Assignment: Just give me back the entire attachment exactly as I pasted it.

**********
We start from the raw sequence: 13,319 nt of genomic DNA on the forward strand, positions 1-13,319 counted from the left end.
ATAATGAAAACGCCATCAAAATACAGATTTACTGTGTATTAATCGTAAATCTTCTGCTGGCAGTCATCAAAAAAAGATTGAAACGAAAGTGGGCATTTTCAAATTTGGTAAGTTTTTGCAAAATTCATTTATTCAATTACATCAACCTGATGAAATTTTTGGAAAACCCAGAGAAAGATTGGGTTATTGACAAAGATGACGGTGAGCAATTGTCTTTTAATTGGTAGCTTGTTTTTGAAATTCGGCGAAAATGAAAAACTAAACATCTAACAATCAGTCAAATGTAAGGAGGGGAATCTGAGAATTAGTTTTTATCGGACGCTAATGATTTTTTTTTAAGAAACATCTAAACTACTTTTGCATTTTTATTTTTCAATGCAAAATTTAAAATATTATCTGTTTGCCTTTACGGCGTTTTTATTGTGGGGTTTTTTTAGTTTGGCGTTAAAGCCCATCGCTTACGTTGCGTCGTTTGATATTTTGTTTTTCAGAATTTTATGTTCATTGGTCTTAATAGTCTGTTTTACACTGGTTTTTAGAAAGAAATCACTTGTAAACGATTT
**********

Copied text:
We start from the raw sequence: 13,319 nt of genomic DNA on the forward strand, positions 1-13,319 counted from the left end.
ATAATGAAAACGCCATCAAAATACAGATTTACTGTGTATTAATCGTAAATCTTCTGCTGGCAGTCATCAAAAAAAGATTGAAACGAAAGTGGGCATTTTCAAATTTGGTAAGTTTTTGCAAAATTCATTTATTCAATTACATCAACCTGATGAAATTTTTGGAAAACCCAGAGAAAGATTGGGTTATTGACAAAGATGACGGTGAGCAATTGTCTTTTAATTGGTAGCTTGTTTTTGAAATTCGGCGAAAATGAAAAACTAAACATCTAACAATCAGTCAAATGTAAGGAGGGGAATCTGAGAATTAGTTTTTATCGGACGCTAATGATTTTTTTTTAAGAAACATCTAAACTACTTTTGCATTTTTATTTTTCAATGCAAAATTTAAAATATTATCTGTTTGCCTTTACGGCGTTTTTATTGTGGGGTTTTTTTAGTTTGGCGTTAAAGCCCATCGCTTACGTTGCGTCGTTTGATATTTTGTTTTTCAGAATTTTATGTTCATTGGTCTTAATAGTCTGTTTTACACTGGTTTTTAGAAAGAAATCACTTGTAAACGATTT